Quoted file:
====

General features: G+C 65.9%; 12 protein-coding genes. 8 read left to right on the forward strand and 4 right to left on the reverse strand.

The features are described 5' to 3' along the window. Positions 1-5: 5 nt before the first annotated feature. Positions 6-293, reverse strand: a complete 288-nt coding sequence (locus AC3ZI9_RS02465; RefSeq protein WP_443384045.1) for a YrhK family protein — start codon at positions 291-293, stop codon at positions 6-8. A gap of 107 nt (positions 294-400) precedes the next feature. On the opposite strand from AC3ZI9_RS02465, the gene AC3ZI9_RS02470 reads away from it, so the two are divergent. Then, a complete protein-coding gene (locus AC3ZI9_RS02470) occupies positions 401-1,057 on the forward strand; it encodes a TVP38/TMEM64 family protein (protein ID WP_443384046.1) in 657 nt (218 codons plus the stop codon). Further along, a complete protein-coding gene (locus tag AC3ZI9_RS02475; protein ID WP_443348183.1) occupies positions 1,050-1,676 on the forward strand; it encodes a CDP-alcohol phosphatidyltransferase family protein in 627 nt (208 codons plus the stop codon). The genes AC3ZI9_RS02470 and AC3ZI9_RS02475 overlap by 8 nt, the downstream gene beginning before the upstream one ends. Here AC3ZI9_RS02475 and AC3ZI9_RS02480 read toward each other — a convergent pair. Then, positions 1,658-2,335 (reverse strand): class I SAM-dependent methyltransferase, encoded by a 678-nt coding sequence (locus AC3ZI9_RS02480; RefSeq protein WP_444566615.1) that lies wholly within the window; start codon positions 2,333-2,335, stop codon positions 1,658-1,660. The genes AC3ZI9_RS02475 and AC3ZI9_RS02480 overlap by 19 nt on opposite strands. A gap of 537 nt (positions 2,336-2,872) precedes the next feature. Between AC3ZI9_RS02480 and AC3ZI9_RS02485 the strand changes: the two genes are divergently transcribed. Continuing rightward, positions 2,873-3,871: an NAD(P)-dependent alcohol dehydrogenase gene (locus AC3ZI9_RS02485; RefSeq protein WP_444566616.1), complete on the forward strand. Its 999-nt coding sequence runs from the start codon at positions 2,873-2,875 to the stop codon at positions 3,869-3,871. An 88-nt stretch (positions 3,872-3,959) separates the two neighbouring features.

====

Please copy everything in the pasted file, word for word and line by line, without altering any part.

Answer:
General features: G+C 65.9%; 12 protein-coding genes. 8 read left to right on the forward strand and 4 right to left on the reverse strand.

The features are described 5' to 3' along the window. Positions 1-5: 5 nt before the first annotated feature. Positions 6-293, reverse strand: a complete 288-nt coding sequence (locus AC3ZI9_RS02465; RefSeq protein WP_443384045.1) for a YrhK family protein — start codon at positions 291-293, stop codon at positions 6-8. A gap of 107 nt (positions 294-400) precedes the next feature. On the opposite strand from AC3ZI9_RS02465, the gene AC3ZI9_RS02470 reads away from it, so the two are divergent. Then, a complete protein-coding gene (locus AC3ZI9_RS02470) occupies positions 401-1,057 on the forward strand; it encodes a TVP38/TMEM64 family protein (protein ID WP_443384046.1) in 657 nt (218 codons plus the stop codon). Further along, a complete protein-coding gene (locus tag AC3ZI9_RS02475; protein ID WP_443348183.1) occupies positions 1,050-1,676 on the forward strand; it encodes a CDP-alcohol phosphatidyltransferase family protein in 627 nt (208 codons plus the stop codon). The genes AC3ZI9_RS02470 and AC3ZI9_RS02475 overlap by 8 nt, the downstream gene beginning before the upstream one ends. Here AC3ZI9_RS02475 and AC3ZI9_RS02480 read toward each other — a convergent pair. Then, positions 1,658-2,335 (reverse strand): class I SAM-dependent methyltransferase, encoded by a 678-nt coding sequence (locus AC3ZI9_RS02480; RefSeq protein WP_444566615.1) that lies wholly within the window; start codon positions 2,333-2,335, stop codon positions 1,658-1,660. The genes AC3ZI9_RS02475 and AC3ZI9_RS02480 overlap by 19 nt on opposite strands. A gap of 537 nt (positions 2,336-2,872) precedes the next feature. Between AC3ZI9_RS02480 and AC3ZI9_RS02485 the strand changes: the two genes are divergently transcribed. Continuing rightward, positions 2,873-3,871: an NAD(P)-dependent alcohol dehydrogenase gene (locus AC3ZI9_RS02485; RefSeq protein WP_444566616.1), complete on the forward strand. Its 999-nt coding sequence runs from the start codon at positions 2,873-2,875 to the stop codon at positions 3,869-3,871. An 88-nt stretch (positions 3,872-3,959) separates the two neighbouring features.